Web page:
What is “the good life”? How can it best be achieved? The attention of the 1998 winner of the Nobel Prize in Economics, Amartya Sen, to the human person and to the importance of realizing the good life has caused him to be described by one theologian as “the conscience of economics”. Known as the capabilities approach, his proposal, a now integral part of the United Nations Human Development Reports’ measurement of poverty, seems to ally itself with “the goal of rescuing peoples, first and foremost, from hunger, deprivation, endemic diseases and illiteracy” (Caritas in Veritate, 21), while not limiting itself to the topic of material underdevelopment but addressing the progress of society as a whole. However, a work engaging his thought with that of Catholic social doctrine has as yet been unwritten.
This volume, therefore, seeks to fill that lacuna by first explaining and presenting Sen’s capabilities approach in a manner accessible to both amateur theologians and amateur economists; a simple yet
thorough explanation of its basic aims and method introduce the reader into this manner of thinking about the social life. From the viewpoint of that "integral human development", which is at the heart of both "Populorum Progressio" and "Caritas in Veritate", his positive practical intuitions are then illuminated while the need for a more solid theoretical basis to ensure the good life that is truly the most human becomes more apparent. With the contributions of American and European theologians and economists, a family capabilities approach, overcoming his methodological individualism and focusing upon the family, civil society, and the principle of subsidiarity, proposes key concepts in the elaboration of “the good life” for all.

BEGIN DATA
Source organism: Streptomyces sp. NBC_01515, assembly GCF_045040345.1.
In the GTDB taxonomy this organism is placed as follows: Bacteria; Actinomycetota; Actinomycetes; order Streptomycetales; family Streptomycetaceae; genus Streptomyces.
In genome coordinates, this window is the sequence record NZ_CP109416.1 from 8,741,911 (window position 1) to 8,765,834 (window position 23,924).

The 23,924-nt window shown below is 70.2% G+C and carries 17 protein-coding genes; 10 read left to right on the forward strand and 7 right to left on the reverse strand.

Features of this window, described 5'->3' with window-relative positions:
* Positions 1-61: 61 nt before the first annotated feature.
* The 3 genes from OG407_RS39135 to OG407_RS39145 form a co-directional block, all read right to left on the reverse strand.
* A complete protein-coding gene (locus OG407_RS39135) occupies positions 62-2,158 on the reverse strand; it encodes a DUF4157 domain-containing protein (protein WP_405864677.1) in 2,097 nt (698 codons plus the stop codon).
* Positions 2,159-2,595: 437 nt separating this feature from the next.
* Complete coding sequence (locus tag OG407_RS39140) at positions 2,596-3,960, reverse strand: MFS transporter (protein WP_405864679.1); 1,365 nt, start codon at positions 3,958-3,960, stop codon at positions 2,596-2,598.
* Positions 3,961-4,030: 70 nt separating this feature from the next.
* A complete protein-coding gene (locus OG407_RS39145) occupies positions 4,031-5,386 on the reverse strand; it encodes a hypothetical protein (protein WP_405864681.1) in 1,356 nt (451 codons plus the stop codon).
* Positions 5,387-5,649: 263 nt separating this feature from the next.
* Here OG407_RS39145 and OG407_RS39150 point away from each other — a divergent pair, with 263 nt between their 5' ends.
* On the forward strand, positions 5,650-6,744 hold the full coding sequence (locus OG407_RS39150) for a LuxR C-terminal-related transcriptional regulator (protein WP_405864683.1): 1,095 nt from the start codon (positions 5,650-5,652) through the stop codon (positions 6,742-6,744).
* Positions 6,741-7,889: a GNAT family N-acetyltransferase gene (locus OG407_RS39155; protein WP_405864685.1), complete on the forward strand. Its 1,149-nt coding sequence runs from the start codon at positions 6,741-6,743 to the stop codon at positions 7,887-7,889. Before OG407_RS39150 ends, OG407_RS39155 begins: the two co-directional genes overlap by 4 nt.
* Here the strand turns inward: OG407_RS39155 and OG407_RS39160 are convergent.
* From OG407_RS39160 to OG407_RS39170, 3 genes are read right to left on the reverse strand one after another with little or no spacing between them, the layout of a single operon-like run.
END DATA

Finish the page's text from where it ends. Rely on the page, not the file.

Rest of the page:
Cajun by birth, Dr. Jennifer E. Miller has studied at the Pontifical Universities of the Angelicum and the Gregorian, as well as at the John Paul II Institute for Studies on Marriage and Family in Rome, obtaining her doctorate with a thesis in moral theology at the Pontifical University of the Holy Cross. She has taught courses on moral theology and business ethics in the United States and in Italy. Currently Directress of Studies at the Markets, Culture and Ethics Research Centre at the Pontifical University of the Holy Cross, Dr. Miller’s principle areas of research are the economy and the family